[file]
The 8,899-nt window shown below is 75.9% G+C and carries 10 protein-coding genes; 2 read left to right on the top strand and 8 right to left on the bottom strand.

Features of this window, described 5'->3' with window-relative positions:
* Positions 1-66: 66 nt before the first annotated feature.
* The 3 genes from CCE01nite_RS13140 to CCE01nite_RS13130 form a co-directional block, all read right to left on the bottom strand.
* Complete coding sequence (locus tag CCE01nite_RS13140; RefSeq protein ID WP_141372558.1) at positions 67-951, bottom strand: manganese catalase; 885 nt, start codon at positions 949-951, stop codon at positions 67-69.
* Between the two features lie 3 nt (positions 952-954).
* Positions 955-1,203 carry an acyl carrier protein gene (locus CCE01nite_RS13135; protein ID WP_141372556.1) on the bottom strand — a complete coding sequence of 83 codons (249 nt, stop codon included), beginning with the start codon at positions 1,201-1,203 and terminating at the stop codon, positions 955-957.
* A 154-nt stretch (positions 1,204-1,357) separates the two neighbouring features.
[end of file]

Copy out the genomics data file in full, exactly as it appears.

The 8,899-nt window shown below is 75.9% G+C and carries 10 protein-coding genes; 2 read left to right on the top strand and 8 right to left on the bottom strand.

Features of this window, described 5'->3' with window-relative positions:
* Positions 1-66: 66 nt before the first annotated feature.
* The 3 genes from CCE01nite_RS13140 to CCE01nite_RS13130 form a co-directional block, all read right to left on the bottom strand.
* Complete coding sequence (locus tag CCE01nite_RS13140; RefSeq protein ID WP_141372558.1) at positions 67-951, bottom strand: manganese catalase; 885 nt, start codon at positions 949-951, stop codon at positions 67-69.
* Between the two features lie 3 nt (positions 952-954).
* Positions 955-1,203 carry an acyl carrier protein gene (locus CCE01nite_RS13135; protein ID WP_141372556.1) on the bottom strand — a complete coding sequence of 83 codons (249 nt, stop codon included), beginning with the start codon at positions 1,201-1,203 and terminating at the stop codon, positions 955-957.
* A 154-nt stretch (positions 1,204-1,357) separates the two neighbouring features.